Baldomir, Joel, and Julia P. Hood. "Servant Leadership as a Framework for Organizational Change." International Leadership Journal 8.1 (2016).
Dennis, R.S., Kinzler-Norheim, L. and Bocarnea, M., 2010. Servant Leadership Theory (pp. 169-179). Palgrave Macmillan UK.
Greenleaf, Robert K., and Larry C. Spears. Servant leadership: A journey into the nature of legitimate power and greatness. Paulist Press, 2002.
Sendjaya, S. and Sarros, J.C., 2002. Servant leadership: Its origin, development, and application in organizations.Journal of Leadership & Organizational Studies, 9(2), pp.57-64.
The change agent
Any person within or outside the organization that acts as a catalyst for change who helps the organization transform itself by placing a lot of precedence to essential matters such as organizational improvement, effectiveness as well as development. Change agents play a significant role in struggling organizations gain their stability. The concept of change agent can be traced back to Kurt Lewin who developed the change theory (Burnes, 2009). Since then the concept has been extensively developed over the years by organization development movement. The change agent also focuses on the impacts of changing structures, technologies and roles or tasks on group or interpersonal relationships in the organization (Cummings & Worley, 2009). Furthermore, they place of a lot of attention on the people in the organization and how they interact to one another. The argument brought forth by Lewin regarding organizational change provides a comprehensive blueprint for the attributes and behavior of change agents who consequently in return are supported and buttressed by a host of techniques and tools for managing and analyzing organizational change. Moreover, a change agent play a neutral role in facilitating and an ethical and transparent agenda to help the persons in the organizations involved in identifying the various available options to make appropriate and prompt choices.
A change agent is simply a consultant who is either from within the organization or might have been hired from outside. An effective change agent displays four competencies. They include having a broader knowledge of the industry in which the organization is in, including diagnostic knowledge, conceptual, evaluative knowledge as well as understanding techniques of change, they are sensitive and mature, they have relational and operational knowledge and also they are authentic.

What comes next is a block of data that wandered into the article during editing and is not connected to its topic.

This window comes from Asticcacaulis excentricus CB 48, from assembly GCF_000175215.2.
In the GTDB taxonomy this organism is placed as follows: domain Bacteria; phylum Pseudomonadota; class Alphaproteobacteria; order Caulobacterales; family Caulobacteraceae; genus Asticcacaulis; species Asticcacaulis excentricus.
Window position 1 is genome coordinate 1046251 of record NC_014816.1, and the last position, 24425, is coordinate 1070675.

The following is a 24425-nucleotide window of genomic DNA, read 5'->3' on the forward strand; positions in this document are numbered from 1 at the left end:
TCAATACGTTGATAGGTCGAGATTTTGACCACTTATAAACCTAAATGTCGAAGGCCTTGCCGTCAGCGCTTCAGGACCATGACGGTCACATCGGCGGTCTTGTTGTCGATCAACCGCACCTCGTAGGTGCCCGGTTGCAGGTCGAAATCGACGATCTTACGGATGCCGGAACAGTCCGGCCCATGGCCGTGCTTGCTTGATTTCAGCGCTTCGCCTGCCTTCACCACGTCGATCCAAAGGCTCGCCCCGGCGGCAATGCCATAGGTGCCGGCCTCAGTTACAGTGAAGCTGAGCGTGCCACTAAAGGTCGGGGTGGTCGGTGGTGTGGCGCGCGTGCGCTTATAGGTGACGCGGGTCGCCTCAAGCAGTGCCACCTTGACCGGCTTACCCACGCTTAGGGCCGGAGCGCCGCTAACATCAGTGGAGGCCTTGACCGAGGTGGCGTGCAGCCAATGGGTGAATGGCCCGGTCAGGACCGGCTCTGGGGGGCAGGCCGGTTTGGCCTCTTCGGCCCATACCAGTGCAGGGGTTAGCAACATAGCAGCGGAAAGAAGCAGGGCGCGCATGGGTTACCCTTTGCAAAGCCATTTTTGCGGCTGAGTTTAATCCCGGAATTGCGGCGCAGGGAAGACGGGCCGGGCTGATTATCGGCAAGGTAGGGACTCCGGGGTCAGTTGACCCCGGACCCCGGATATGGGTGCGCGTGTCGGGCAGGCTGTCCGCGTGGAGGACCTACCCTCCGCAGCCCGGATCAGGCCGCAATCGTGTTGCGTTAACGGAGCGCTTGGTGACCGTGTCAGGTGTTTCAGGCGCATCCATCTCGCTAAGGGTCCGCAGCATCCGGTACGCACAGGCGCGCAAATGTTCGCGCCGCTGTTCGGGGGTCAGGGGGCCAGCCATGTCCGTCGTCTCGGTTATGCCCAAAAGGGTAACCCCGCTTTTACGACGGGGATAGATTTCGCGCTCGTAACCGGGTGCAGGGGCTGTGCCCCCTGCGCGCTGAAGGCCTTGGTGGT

Despite having different roles, the essential role of a change agent is to determine the extent of readiness for change. To effectively understand the level of readiness for change, the change agent assesses the macro, micro as well as the meso levels (Pathak, 2010). The specific factors that are looked into include assessing the environmental trust, the strategic plan, the training programs, the group norms as well as the appraisal procedures that promote flexibility among the employees. moreover, the change agents conducts field mapping for the entire system by identifying factors at the group, individual that will either promote or hinder change such as dissatisfaction, sensitivity to pressures, the level of shared belief and trust among the managers and the employees (Caluwe & Vermaak, 2007). Availability of resources to drive and support the change will also be essential.
Boris Johnson played an integral role and acted as a change agent in supporting the UK to depart the EU in the June referendum (Burnes, 2009). He was stern at his argument and support for Brexit despite lawyers from the government refuting his wording. Mr. Boris insisted that the position held by Cameroon was only to be secure if they chose to vote to leave the EU on 23rd June. He added that, to the best of his knowledge there is no EA leader that can surrender or step aside just because of a referendum.